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Old 2013-02-07, 10:36   #1
Sam Kennedy
 
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Oct 2012

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Default Fun Sequence

I've started searching this sequence for prime numbers:
((n+1)\mathrm{!}\ - \ n\mathrm{!})k + 1

I like this sequence because N-1 is easy to factor so proving primality is straight forward.

Are there any faster primality tests than rabin-miller for numbers like this?

Has anyone searched a sequence similar to this?
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Old 2013-02-07, 11:16   #2
axn
 
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Your expression simplifies to k.n.n!+1. Why not ditch the extra n and search for k.n!+1? Anyways...

Are you doing any sieving?

I am not aware of anything faster than regular PRP tests (PFGW can do that). PFGW can also prove the primality with a -tm argument.
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Old 2013-02-07, 11:35   #3
Sam Kennedy
 
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I'm not sure how sieving applies to this, I know it's used in the other prime searching projects but I've never understood how it's actually used.

The only thing I can think of is generating a bunch of the above factorials, trial dividing by small primes below a certain limit, then performing the primality tests on whichever don't divide.
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Old 2013-02-07, 11:42   #4
axn
 
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Sieving is merely a more efficient mechanism for doing trial factoring across a bunch of candidates, exploiting redundancies. And yes, sieving is applicable for your form, though I am not aware of any existing software that can do this (maybe MultiSieve?). But there are people in this forum who are capable of writing a sieve for this.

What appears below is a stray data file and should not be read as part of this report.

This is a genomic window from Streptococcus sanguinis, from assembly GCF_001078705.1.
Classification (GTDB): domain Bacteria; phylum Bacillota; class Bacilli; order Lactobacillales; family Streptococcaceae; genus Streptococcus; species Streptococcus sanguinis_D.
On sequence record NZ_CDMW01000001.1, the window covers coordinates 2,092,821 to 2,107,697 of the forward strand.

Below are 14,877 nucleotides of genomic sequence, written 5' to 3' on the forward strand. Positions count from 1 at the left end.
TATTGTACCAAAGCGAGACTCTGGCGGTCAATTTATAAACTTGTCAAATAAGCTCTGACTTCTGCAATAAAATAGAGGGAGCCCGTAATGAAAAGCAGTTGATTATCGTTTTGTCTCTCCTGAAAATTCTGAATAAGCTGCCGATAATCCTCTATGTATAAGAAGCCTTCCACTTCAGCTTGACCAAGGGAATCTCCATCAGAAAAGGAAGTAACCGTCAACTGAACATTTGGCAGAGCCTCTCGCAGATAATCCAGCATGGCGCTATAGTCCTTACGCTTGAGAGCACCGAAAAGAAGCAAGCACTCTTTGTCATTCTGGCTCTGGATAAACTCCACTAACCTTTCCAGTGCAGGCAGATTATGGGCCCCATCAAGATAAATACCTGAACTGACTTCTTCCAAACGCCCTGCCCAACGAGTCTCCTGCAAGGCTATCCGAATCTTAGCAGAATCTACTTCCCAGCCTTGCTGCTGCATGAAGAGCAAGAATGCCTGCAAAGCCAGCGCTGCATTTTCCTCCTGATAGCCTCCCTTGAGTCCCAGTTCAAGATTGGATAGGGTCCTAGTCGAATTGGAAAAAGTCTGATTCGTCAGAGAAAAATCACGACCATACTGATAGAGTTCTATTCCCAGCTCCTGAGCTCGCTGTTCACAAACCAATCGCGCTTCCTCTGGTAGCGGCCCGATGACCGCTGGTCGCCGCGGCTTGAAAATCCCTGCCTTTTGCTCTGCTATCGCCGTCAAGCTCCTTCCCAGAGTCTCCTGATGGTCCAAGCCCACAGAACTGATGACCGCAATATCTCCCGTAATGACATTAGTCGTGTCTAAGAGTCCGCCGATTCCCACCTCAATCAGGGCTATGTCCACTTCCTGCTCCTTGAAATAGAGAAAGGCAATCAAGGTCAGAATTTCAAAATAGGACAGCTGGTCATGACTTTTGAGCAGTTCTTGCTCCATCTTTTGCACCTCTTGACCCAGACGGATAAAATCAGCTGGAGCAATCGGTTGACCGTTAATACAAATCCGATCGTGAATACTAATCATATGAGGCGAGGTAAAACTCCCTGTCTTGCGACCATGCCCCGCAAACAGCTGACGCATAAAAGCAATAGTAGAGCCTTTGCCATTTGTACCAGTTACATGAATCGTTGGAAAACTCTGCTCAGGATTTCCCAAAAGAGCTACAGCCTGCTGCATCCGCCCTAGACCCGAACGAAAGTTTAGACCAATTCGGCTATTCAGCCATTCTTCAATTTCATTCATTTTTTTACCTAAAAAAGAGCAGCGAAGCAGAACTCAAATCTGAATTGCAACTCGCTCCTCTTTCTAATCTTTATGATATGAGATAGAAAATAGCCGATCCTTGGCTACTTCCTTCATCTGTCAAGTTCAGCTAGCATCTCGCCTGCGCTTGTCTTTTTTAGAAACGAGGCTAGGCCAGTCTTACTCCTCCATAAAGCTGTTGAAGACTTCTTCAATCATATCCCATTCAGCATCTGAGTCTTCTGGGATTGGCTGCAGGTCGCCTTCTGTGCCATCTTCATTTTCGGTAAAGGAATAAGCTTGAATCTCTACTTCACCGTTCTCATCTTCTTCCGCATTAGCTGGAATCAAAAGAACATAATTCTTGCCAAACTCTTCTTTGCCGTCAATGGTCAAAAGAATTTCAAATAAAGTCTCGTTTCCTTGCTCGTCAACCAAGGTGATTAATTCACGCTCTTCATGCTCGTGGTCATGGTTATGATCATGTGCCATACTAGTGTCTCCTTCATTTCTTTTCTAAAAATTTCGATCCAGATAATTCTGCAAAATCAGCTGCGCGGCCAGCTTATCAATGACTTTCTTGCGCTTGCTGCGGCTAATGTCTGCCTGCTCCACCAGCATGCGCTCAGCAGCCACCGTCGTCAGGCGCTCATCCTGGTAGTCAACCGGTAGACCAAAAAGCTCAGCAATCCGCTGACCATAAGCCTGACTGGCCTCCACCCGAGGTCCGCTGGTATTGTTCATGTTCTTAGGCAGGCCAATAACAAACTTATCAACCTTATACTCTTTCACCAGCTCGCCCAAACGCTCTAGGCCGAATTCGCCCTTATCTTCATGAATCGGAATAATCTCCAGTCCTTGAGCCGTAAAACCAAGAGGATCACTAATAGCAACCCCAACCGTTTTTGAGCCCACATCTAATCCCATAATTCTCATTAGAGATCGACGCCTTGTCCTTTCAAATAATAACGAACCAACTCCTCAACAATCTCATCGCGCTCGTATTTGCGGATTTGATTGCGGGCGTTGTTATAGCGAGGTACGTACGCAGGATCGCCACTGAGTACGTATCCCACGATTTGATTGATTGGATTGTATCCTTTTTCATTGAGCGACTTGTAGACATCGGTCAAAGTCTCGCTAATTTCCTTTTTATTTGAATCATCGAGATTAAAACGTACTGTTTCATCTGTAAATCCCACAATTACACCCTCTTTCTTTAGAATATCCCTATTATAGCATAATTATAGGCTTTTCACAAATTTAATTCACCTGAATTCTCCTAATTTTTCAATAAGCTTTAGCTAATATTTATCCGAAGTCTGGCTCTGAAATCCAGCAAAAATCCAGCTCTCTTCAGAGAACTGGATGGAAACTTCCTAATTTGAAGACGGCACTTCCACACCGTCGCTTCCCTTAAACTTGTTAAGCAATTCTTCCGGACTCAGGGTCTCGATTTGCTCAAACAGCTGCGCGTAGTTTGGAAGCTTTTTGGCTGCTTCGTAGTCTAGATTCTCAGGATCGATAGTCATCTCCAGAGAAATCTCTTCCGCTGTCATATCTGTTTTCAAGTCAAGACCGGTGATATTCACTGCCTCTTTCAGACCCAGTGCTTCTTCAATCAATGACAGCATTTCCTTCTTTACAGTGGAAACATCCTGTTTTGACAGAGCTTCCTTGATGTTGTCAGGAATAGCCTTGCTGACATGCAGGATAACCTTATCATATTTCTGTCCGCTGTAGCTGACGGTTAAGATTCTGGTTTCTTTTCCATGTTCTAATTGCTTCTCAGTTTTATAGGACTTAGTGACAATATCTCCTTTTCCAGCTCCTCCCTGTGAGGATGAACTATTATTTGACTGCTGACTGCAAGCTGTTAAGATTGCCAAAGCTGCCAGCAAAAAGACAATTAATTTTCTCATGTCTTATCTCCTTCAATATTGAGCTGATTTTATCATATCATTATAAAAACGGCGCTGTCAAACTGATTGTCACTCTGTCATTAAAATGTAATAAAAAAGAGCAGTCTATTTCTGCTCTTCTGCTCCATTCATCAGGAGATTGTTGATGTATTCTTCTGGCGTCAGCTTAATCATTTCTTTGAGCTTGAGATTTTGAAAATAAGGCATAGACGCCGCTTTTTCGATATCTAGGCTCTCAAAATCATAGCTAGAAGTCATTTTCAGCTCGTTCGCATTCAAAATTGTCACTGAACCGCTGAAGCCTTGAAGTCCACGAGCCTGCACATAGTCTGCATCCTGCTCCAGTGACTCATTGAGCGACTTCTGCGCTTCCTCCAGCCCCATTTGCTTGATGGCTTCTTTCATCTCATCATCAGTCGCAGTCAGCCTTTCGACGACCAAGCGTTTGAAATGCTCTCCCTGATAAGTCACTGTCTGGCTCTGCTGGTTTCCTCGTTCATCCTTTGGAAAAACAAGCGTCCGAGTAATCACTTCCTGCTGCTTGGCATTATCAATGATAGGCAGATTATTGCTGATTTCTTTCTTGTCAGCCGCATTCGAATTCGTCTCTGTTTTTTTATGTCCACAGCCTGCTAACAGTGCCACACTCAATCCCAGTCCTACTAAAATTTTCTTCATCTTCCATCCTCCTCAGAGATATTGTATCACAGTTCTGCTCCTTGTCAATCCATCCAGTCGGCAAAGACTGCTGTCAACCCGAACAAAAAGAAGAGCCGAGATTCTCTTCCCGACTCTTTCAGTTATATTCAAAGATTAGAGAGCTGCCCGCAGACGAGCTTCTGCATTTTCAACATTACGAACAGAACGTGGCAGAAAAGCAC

Your search space is controlled by 2 parameters, k and n. What are the limits on these? Also, how do you plan to investigate them? Fix a k and search across different n's? Fix an n and search across different k's? Some other way? Depending upon your strategy, the sieving approach also would change.

You could cut down your total search time upto 50% with a good siever.

Last fiddled with by axn on 2013-02-07 at 11:47
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Old 2013-02-07, 11:53   #5
Sam Kennedy
 
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Depending on the complexity of the maths involved, I might be able to write my own sieve.

The way I'm searching is fixing k and incrementing n.

The limit for k is the same as the limit for an unsigned long, n is limited by the amount of memory needed to store the entire term.

Are there any good references which could give me some ideas of coding a sieve?
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